University of Minnesota
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Polymer interfaces do not behave like the bulk

To order or not to order? That is the question. But if you are a polymer on a surface, the answer may not be as binary as Hamlet's. Materials scientists have long used thermal annealing to improve performance in devices such as organic solar cells and transistors. Thermal energy drives structural adjustments that improve intermolecular packing, and this has been proven ad nauseam by X-ray scattering studies. However, it is not always ordering through the bulk of a film that matters, rather its interfacial structures may dictate its behavior, and X-ray measurements rarely probe interfaces, especially the buried ones.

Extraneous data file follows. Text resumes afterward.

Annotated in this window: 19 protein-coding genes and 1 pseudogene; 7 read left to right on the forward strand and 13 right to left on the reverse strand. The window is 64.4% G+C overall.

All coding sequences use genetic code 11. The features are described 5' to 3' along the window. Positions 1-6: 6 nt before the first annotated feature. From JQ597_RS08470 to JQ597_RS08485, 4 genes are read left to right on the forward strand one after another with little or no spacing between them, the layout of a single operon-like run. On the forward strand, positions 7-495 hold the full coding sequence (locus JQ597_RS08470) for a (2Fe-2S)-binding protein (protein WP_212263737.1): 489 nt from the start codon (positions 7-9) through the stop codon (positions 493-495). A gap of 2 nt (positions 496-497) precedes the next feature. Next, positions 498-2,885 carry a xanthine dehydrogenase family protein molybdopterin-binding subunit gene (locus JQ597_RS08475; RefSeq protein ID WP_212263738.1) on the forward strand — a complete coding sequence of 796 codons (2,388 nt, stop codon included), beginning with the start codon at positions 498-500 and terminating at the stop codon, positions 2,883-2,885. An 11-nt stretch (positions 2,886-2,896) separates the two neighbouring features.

In a surprising twist, a recent study from Professor Aaron Massari's research group used interface specific spectroscopy to show that while the interior volume of thin films of a popular semiconducting polymer become more ordered with annealing, their interfaces actually become disordered ( By tracking the interfacial structures and charge mobilities in-situ and in real time during a thermal annealing treatment, the researchers confirmed that charge conduction across an interface plummeted as molecules disordered. The chemistry of the surface on which the polymer was deposited was found to have a dramatic influence on the dynamic behavior of its macromolecular guests. On some surfaces, the films could be heated to above their melting temperature and still recover their original ordering and orientation, but in other cases, what's done cannot be undone.